Town Topics — Princeton's Weekly Community Newspaper Since 1946.
Vol. LXIII, No. 12
 
Wednesday, March 25, 2009
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As Borough Police Case Closes, Prosecutor’s Contract is Extended

Dilshanie Perera

The final chapter of the Borough’s Police case closed last month as the administrative hearing of Sergeant Kevin Creegan ended with his resignation from the police force. Borough Council also recently decided to extend its contract with Arthur Thibault, the independent prosecutor in Mr. Creegan’s hearing.

In February of 2008, three Borough police officers were suspended with pay following an internal affairs investigation. Sergeant Kenneth Riley, Patrolman William Perez, and Mr. Creegan were part of the same investigation, though only Mr. Riley was indicted on six criminal charges by a Mercer County grand jury in September, whereupon his pay was suspended.

Charged with two counts of computer criminal activity, two counts of unlawful access and disclosure of computer data, and two counts of official misconduct, Mr. Riley had allegedly accessed the police department’s “Mobile Vision Recorder” without prior authorization.

Mr. Perez resigned in December of last year, and with the resignation of Mr. Creegan, the case closed abruptly.

Members of Borough Council had worried that the suspension of the officers with pay was costing taxpayers, and had expressed disapproval during numerous meetings, and to the Mercer County Prosecutor.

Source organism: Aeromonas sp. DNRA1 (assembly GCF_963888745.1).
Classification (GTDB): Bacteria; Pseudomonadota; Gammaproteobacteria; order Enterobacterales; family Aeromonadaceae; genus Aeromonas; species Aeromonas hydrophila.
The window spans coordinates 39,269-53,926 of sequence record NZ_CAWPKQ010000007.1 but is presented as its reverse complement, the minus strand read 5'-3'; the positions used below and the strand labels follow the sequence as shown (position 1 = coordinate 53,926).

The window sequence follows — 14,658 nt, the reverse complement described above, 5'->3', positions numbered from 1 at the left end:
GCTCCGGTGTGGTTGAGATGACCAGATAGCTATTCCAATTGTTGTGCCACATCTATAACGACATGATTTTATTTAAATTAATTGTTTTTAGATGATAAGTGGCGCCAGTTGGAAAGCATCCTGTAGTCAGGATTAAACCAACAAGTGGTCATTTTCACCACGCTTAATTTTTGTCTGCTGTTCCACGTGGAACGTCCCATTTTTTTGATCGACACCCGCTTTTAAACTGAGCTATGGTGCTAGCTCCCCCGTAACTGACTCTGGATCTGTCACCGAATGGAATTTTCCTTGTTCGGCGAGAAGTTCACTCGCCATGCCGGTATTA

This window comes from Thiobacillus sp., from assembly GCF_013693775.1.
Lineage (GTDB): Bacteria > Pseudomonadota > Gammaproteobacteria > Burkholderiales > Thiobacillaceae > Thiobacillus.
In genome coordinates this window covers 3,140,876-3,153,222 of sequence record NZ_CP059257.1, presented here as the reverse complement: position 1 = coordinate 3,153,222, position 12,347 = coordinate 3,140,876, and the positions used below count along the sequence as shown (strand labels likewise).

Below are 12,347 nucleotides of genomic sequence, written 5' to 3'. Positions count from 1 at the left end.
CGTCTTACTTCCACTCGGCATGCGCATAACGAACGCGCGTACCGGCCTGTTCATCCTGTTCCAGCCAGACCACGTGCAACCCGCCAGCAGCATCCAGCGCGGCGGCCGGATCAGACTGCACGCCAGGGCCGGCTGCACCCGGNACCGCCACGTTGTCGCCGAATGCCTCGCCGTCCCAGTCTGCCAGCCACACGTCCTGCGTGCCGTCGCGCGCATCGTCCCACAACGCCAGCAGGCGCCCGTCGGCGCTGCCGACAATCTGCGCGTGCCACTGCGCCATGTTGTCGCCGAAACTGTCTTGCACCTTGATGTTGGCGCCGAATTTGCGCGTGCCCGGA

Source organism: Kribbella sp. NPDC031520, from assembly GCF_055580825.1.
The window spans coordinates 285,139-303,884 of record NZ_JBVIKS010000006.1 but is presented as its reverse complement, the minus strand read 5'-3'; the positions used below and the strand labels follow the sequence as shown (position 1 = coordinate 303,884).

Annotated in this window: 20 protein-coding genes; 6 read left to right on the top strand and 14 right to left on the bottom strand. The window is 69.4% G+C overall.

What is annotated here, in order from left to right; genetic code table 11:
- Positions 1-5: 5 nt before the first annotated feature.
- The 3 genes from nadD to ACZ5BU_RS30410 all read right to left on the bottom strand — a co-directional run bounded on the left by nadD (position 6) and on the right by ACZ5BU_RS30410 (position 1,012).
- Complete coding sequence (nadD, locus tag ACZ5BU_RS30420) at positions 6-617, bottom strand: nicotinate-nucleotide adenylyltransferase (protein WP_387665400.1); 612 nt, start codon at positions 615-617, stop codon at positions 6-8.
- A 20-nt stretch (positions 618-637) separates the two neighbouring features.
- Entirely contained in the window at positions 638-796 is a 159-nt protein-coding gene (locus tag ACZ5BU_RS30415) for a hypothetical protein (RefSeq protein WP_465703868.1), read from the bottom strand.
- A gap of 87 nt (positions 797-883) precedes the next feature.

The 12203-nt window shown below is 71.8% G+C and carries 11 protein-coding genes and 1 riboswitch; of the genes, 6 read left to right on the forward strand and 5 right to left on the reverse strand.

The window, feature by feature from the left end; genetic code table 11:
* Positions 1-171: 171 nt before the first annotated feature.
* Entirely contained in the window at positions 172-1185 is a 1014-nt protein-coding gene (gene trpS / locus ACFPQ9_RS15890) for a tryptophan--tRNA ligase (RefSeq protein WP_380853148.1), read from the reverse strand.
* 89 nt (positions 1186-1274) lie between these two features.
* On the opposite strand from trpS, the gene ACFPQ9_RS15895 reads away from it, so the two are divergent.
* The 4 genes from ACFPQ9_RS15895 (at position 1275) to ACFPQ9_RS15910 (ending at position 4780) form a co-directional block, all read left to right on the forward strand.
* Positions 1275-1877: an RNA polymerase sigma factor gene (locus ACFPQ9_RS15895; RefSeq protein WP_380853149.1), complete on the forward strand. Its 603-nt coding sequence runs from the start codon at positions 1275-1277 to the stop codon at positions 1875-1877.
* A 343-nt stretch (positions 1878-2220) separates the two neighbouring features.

In a recent Borough meeting, Council member Roger Martindell wondered to whom independent prosecutors hired by the Borough report, suggesting that extending the contract with Mr. Thibault could be “an opportunity to make more appropriate how we oversee our police department.”

Council members David Goldfarb, Andrew Koontz, and Mayor Mildred Trotman all noted that they were not dissatisfied with the quality of Mr. Thibault’s reaction, while Mr. Martindell suggested “we need to be more responsive, not just that [Mr. Thibault] should report to one or two members of staff and leave us with paying the bills.”

A motion by Mr. Martindell to table the decision about Mr. Thibault’s contract until after a discussion with the public safety committee received no second.

Mr. Goldfarb noted that he “shares some of Roger’s concerns in the abstract” but is “satisfied with the quality of Mr. Thibault’s work.” Council member Kevin Wilkes agreed, saying, “I support Roger’s sentiments, but don’t feel the need to hold Mr. Thibault’s paycheck hostage,” as part of the contract extension involved some monies already owed to Mr. Thibault.

The discussion concluded with Council voting to extend Mr. Thibault’s contract with the Borough in order to be able to hire him as a prosecutor in the future for an amount not to exceed $20,000.

In a letter to the editor of Town Topics, run in last week’s issue, Mr. Martindell lamented elements of the process that delayed the resolution of the police case, writing, “elected officials tend to avoid even reasonable oversight of local police. In the case of Princeton Borough, that has been at great cost to the taxpayers.”

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